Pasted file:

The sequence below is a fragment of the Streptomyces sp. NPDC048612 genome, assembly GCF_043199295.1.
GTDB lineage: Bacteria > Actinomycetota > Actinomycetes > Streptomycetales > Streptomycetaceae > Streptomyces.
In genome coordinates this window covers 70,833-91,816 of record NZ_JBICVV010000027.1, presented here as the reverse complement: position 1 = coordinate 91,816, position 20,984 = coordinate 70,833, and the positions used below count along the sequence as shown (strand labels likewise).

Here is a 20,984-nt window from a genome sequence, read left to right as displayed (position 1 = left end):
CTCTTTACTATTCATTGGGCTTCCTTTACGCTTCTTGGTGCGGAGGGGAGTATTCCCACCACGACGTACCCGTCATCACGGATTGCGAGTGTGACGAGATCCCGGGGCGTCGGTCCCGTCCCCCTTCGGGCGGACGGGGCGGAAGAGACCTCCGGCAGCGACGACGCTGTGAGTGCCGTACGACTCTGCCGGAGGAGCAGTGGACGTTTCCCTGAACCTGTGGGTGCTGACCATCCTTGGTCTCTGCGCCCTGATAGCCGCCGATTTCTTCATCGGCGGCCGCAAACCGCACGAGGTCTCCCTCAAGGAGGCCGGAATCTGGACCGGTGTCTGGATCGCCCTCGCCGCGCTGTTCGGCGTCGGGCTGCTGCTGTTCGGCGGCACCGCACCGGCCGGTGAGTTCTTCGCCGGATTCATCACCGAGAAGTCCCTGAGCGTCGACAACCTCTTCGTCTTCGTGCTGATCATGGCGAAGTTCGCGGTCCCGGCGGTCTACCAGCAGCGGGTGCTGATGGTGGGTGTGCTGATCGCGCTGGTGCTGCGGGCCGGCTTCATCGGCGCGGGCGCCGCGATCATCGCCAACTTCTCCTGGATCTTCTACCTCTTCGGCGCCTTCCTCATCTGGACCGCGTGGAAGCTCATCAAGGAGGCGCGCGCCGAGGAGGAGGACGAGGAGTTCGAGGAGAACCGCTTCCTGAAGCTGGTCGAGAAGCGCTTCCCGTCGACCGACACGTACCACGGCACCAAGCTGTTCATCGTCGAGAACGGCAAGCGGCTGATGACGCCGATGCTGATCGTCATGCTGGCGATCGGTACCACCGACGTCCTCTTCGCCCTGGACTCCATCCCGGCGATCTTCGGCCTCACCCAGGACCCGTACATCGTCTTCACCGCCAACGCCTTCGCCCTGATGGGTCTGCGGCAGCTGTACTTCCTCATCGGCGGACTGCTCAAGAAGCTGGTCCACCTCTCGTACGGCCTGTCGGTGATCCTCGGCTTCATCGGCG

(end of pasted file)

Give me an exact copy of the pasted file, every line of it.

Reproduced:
The sequence below is a fragment of the Streptomyces sp. NPDC048612 genome, assembly GCF_043199295.1.
GTDB lineage: Bacteria > Actinomycetota > Actinomycetes > Streptomycetales > Streptomycetaceae > Streptomyces.
In genome coordinates this window covers 70,833-91,816 of record NZ_JBICVV010000027.1, presented here as the reverse complement: position 1 = coordinate 91,816, position 20,984 = coordinate 70,833, and the positions used below count along the sequence as shown (strand labels likewise).

Here is a 20,984-nt window from a genome sequence, read left to right as displayed (position 1 = left end):
CTCTTTACTATTCATTGGGCTTCCTTTACGCTTCTTGGTGCGGAGGGGAGTATTCCCACCACGACGTACCCGTCATCACGGATTGCGAGTGTGACGAGATCCCGGGGCGTCGGTCCCGTCCCCCTTCGGGCGGACGGGGCGGAAGAGACCTCCGGCAGCGACGACGCTGTGAGTGCCGTACGACTCTGCCGGAGGAGCAGTGGACGTTTCCCTGAACCTGTGGGTGCTGACCATCCTTGGTCTCTGCGCCCTGATAGCCGCCGATTTCTTCATCGGCGGCCGCAAACCGCACGAGGTCTCCCTCAAGGAGGCCGGAATCTGGACCGGTGTCTGGATCGCCCTCGCCGCGCTGTTCGGCGTCGGGCTGCTGCTGTTCGGCGGCACCGCACCGGCCGGTGAGTTCTTCGCCGGATTCATCACCGAGAAGTCCCTGAGCGTCGACAACCTCTTCGTCTTCGTGCTGATCATGGCGAAGTTCGCGGTCCCGGCGGTCTACCAGCAGCGGGTGCTGATGGTGGGTGTGCTGATCGCGCTGGTGCTGCGGGCCGGCTTCATCGGCGCGGGCGCCGCGATCATCGCCAACTTCTCCTGGATCTTCTACCTCTTCGGCGCCTTCCTCATCTGGACCGCGTGGAAGCTCATCAAGGAGGCGCGCGCCGAGGAGGAGGACGAGGAGTTCGAGGAGAACCGCTTCCTGAAGCTGGTCGAGAAGCGCTTCCCGTCGACCGACACGTACCACGGCACCAAGCTGTTCATCGTCGAGAACGGCAAGCGGCTGATGACGCCGATGCTGATCGTCATGCTGGCGATCGGTACCACCGACGTCCTCTTCGCCCTGGACTCCATCCCGGCGATCTTCGGCCTCACCCAGGACCCGTACATCGTCTTCACCGCCAACGCCTTCGCCCTGATGGGTCTGCGGCAGCTGTACTTCCTCATCGGCGGACTGCTCAAGAAGCTGGTCCACCTCTCGTACGGCCTGTCGGTGATCCTCGGCTTCATCGGCG